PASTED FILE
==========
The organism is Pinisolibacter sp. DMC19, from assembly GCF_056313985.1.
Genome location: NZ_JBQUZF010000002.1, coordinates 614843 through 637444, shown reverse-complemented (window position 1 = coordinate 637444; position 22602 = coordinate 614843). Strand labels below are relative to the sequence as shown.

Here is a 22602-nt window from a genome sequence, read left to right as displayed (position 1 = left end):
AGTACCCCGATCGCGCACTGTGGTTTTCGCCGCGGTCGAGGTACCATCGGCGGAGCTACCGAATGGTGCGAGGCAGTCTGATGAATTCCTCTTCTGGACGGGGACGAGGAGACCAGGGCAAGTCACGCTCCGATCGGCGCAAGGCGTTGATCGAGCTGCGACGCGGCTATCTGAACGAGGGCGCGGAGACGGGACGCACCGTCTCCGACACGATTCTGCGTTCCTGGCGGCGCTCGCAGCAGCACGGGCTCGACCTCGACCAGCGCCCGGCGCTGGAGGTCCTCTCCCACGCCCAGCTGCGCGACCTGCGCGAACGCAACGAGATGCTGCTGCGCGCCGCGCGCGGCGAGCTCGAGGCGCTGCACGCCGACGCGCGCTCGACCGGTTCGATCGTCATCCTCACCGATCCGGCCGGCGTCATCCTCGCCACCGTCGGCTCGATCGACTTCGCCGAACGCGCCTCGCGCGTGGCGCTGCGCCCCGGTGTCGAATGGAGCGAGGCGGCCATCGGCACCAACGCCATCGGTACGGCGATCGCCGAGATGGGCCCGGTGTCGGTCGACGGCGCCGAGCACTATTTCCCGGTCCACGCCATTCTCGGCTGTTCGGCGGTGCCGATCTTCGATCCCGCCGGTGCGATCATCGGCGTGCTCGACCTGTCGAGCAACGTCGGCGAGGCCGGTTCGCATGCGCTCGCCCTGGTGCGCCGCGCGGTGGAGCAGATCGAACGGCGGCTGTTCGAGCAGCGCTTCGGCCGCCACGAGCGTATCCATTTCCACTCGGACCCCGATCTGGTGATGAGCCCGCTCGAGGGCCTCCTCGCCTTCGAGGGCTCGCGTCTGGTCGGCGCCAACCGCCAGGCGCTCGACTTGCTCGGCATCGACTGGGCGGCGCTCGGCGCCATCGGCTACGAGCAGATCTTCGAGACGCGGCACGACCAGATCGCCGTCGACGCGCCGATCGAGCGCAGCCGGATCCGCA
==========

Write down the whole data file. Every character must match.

The organism is Pinisolibacter sp. DMC19, from assembly GCF_056313985.1.
Genome location: NZ_JBQUZF010000002.1, coordinates 614843 through 637444, shown reverse-complemented (window position 1 = coordinate 637444; position 22602 = coordinate 614843). Strand labels below are relative to the sequence as shown.

Here is a 22602-nt window from a genome sequence, read left to right as displayed (position 1 = left end):
AGTACCCCGATCGCGCACTGTGGTTTTCGCCGCGGTCGAGGTACCATCGGCGGAGCTACCGAATGGTGCGAGGCAGTCTGATGAATTCCTCTTCTGGACGGGGACGAGGAGACCAGGGCAAGTCACGCTCCGATCGGCGCAAGGCGTTGATCGAGCTGCGACGCGGCTATCTGAACGAGGGCGCGGAGACGGGACGCACCGTCTCCGACACGATTCTGCGTTCCTGGCGGCGCTCGCAGCAGCACGGGCTCGACCTCGACCAGCGCCCGGCGCTGGAGGTCCTCTCCCACGCCCAGCTGCGCGACCTGCGCGAACGCAACGAGATGCTGCTGCGCGCCGCGCGCGGCGAGCTCGAGGCGCTGCACGCCGACGCGCGCTCGACCGGTTCGATCGTCATCCTCACCGATCCGGCCGGCGTCATCCTCGCCACCGTCGGCTCGATCGACTTCGCCGAACGCGCCTCGCGCGTGGCGCTGCGCCCCGGTGTCGAATGGAGCGAGGCGGCCATCGGCACCAACGCCATCGGTACGGCGATCGCCGAGATGGGCCCGGTGTCGGTCGACGGCGCCGAGCACTATTTCCCGGTCCACGCCATTCTCGGCTGTTCGGCGGTGCCGATCTTCGATCCCGCCGGTGCGATCATCGGCGTGCTCGACCTGTCGAGCAACGTCGGCGAGGCCGGTTCGCATGCGCTCGCCCTGGTGCGCCGCGCGGTGGAGCAGATCGAACGGCGGCTGTTCGAGCAGCGCTTCGGCCGCCACGAGCGTATCCATTTCCACTCGGACCCCGATCTGGTGATGAGCCCGCTCGAGGGCCTCCTCGCCTTCGAGGGCTCGCGTCTGGTCGGCGCCAACCGCCAGGCGCTCGACTTGCTCGGCATCGACTGGGCGGCGCTCGGCGCCATCGGCTACGAGCAGATCTTCGAGACGCGGCACGACCAGATCGCCGTCGACGCGCCGATCGAGCGCAGCCGGATCCGCA